Druid wisdom in triads

Celtic culture was built on a trinity, a triad.

Druid wisdom in triads

The spiritual development of the Celtic folk soul – Part 5

(To part 4)

Celtic culture was built on a trinity, a triad. So they did not assume a duality of light and dark, of white and black, but ‘the middle’ was important to them. The dawn and dusk were spiritual times. The many ‘nature gods’, the elemental beings, appeared in triplicate. Their riddles, the way in which spiritual knowledge was passed on, always had a threesome.

A poem where the triad is expressed is the following. The three joys of the bards of Britain are:

speak with expertise;

act with wisdom;

bring peace and harmony.

The druids who led their students passed on their knowledge through triads. Nothing was put in writing! Everything was transmitted orally and to facilitate this often in melodious, poetic triads transmitted in thousands of verses.

The trinity is also expressed in their divine principle and the druids proclaimed a teaching whereby everything returns to God again.

One is the number of eternal immutability and is in all, as all is in Him. Two is the number of diversity, of inconstancy, because everything in turn emerges in its opposite. Three is the perfect number, it dissolves the contradictions and gives relief.

There are three original units for the Druids:

One God,

one truth,

one point of freedom.

Furthermore, three things come out of these original units:

all life,

all the good,

all power.

The disciples of the Druids were taught and encouraged to master these things: high morals, purity of manners and customs, impeccable conduct, great liberty of mind, independence in judgment, lofty principles, and a desire to spirituality.

All this was furthered by the following triad:

worship the deity,

working for the world and humanity,

bravely endure the blows of fate.

Celtic society was also divided into three parts. In addition to the common people, three classes were distinguished: the warriors with the kings, the druids with their priests and judges, and finally the bards, including singers and doctors. This division into three also immediately indicated the situation in which man stood: the unfree, the free and the noble.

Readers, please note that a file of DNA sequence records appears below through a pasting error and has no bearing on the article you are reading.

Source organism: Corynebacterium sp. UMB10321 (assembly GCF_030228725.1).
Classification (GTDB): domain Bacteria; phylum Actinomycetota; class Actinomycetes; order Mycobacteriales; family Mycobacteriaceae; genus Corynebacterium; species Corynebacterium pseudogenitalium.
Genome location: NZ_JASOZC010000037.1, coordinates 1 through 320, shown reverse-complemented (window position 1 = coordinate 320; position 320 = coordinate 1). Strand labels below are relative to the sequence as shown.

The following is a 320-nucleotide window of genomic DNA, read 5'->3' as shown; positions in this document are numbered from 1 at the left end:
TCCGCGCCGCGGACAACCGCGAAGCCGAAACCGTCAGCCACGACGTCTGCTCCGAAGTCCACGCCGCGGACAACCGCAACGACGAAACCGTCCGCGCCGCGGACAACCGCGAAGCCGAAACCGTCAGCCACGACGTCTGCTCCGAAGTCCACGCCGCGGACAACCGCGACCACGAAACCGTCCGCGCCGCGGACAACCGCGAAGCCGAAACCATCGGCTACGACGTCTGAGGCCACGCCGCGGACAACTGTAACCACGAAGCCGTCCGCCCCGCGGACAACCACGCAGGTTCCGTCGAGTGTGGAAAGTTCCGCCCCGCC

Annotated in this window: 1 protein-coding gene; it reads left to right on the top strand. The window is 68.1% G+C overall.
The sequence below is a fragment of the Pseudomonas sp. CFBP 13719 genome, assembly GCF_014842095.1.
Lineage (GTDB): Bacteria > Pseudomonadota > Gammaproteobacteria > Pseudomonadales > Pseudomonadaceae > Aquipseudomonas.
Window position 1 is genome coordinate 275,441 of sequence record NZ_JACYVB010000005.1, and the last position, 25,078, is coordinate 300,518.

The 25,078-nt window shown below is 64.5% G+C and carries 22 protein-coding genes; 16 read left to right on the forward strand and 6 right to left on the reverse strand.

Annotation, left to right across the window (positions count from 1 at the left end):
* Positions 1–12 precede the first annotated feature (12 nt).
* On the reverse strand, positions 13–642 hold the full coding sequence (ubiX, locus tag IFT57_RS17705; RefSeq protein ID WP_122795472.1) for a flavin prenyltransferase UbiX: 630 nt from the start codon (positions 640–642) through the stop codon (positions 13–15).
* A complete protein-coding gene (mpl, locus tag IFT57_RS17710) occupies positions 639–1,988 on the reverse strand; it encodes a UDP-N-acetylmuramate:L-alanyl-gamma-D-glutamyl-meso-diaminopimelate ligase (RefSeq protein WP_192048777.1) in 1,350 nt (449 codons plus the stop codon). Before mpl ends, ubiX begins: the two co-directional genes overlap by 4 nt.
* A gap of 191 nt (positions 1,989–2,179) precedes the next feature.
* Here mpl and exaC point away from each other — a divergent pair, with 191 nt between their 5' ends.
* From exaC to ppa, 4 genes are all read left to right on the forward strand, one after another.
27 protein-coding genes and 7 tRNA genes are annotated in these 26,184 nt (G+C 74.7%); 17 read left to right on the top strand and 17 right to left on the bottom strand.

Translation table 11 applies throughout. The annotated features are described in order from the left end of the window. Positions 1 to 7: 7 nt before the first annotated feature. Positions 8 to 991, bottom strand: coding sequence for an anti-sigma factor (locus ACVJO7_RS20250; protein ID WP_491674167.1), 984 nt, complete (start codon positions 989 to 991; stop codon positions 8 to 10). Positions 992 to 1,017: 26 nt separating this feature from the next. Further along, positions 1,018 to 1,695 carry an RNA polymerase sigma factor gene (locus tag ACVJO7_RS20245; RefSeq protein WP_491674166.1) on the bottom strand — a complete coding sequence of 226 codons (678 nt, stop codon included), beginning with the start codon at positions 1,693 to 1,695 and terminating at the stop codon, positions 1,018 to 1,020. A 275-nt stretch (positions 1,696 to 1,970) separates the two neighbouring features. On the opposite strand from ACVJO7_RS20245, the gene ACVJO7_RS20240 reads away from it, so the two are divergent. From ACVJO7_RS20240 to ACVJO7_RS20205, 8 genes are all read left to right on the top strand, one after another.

This is made clear in a verse in the Edda, the Northern mythical stories. In the myth of ‘The Song of Rig’, Rigspula is the god of the Aesir. When Rig travels around he meets three childless parents and fathers a son with the three women.

The poet was able to indicate the three positions in a poetic but very specific way. This poem is estimated by Jan de Vries [2] around the 12th century. Here are some excerpts.

Among the unfree the son is called Servant:

She bore a son,

brown in skin;

they baptized the boy,

and Servant was his name.

Among the freemen the son is called Karl:

She bore a son,

white in skin;

they baptized the boy

and Karl was his name.

Finally, among the nobles, the woman bears a son named Jarl:

A son bore Mother,

wound him in silk;

they baptized the boy,

and Jarl was his name;

his hair was pale and his cheeks white,

his eyes are resplendent like a serpent’s.

According to Jan de Vries, among the Celts there were a large group of aristocratic youths who were trained by the Druids as warriors to defend the tribe. They were taught how a warrior should behave.

The following triad was favored by these Celtic young men:




Of course, this did not require twenty years of apprenticeship; those who completed this period of time were prepared for the office of priest.

There are three differences that distinguish any human being from another being:

His original mind,

his memory,

his powers of observation.

Finally, another important triad about the three things necessary to overcome evil:

The suffering,

to bear the blows of fate in silence,

freedom of choice, allowing him to predetermine his own destiny.

Through the use of freedom and choice, man develops three attainments:



moral strength.

The above is of course highly topical at all times!


(To be continued in part 6)


[1] Atonin Gadal, Het Druïdisme [The Druidism]Rozekruis Pers, Haarlem 2019

[2] Jan de Vries, De Edda – Goden en heldenliederen uit de Germaanse oudheid [The Edda – Gods and Heroic Songs of Germanic Antiquity], Ankhhermes 2012


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Date: September 28, 2021
Author: Benita Kleiberg (Netherlands)
Photo: Unsplash CC0

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